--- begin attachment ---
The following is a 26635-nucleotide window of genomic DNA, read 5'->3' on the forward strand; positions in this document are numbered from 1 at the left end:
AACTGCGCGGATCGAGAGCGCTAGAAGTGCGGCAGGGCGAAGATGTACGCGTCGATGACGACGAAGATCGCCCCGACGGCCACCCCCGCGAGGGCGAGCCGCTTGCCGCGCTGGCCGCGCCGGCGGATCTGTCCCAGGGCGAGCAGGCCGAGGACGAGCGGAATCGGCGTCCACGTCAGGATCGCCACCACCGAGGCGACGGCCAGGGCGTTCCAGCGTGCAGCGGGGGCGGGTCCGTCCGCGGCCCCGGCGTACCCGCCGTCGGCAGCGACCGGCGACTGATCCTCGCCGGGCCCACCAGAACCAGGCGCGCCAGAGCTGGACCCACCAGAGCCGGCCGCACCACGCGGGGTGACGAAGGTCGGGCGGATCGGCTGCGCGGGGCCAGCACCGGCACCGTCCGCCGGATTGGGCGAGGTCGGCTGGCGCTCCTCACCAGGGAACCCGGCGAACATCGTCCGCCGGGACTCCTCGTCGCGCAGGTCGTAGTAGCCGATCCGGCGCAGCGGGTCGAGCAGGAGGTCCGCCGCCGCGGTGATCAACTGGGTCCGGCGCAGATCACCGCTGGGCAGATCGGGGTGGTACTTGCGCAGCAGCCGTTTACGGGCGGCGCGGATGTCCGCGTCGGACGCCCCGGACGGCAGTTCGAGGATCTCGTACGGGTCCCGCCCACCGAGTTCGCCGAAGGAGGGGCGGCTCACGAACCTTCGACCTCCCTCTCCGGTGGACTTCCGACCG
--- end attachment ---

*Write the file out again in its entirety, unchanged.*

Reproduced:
The following is a 26635-nucleotide window of genomic DNA, read 5'->3' on the forward strand; positions in this document are numbered from 1 at the left end:
AACTGCGCGGATCGAGAGCGCTAGAAGTGCGGCAGGGCGAAGATGTACGCGTCGATGACGACGAAGATCGCCCCGACGGCCACCCCCGCGAGGGCGAGCCGCTTGCCGCGCTGGCCGCGCCGGCGGATCTGTCCCAGGGCGAGCAGGCCGAGGACGAGCGGAATCGGCGTCCACGTCAGGATCGCCACCACCGAGGCGACGGCCAGGGCGTTCCAGCGTGCAGCGGGGGCGGGTCCGTCCGCGGCCCCGGCGTACCCGCCGTCGGCAGCGACCGGCGACTGATCCTCGCCGGGCCCACCAGAACCAGGCGCGCCAGAGCTGGACCCACCAGAGCCGGCCGCACCACGCGGGGTGACGAAGGTCGGGCGGATCGGCTGCGCGGGGCCAGCACCGGCACCGTCCGCCGGATTGGGCGAGGTCGGCTGGCGCTCCTCACCAGGGAACCCGGCGAACATCGTCCGCCGGGACTCCTCGTCGCGCAGGTCGTAGTAGCCGATCCGGCGCAGCGGGTCGAGCAGGAGGTCCGCCGCCGCGGTGATCAACTGGGTCCGGCGCAGATCACCGCTGGGCAGATCGGGGTGGTACTTGCGCAGCAGCCGTTTACGGGCGGCGCGGATGTCCGCGTCGGACGCCCCGGACGGCAGTTCGAGGATCTCGTACGGGTCCCGCCCACCGAGTTCGCCGAAGGAGGGGCGGCTCACGAACCTTCGACCTCCCTCTCCGGTGGACTTCCGACCG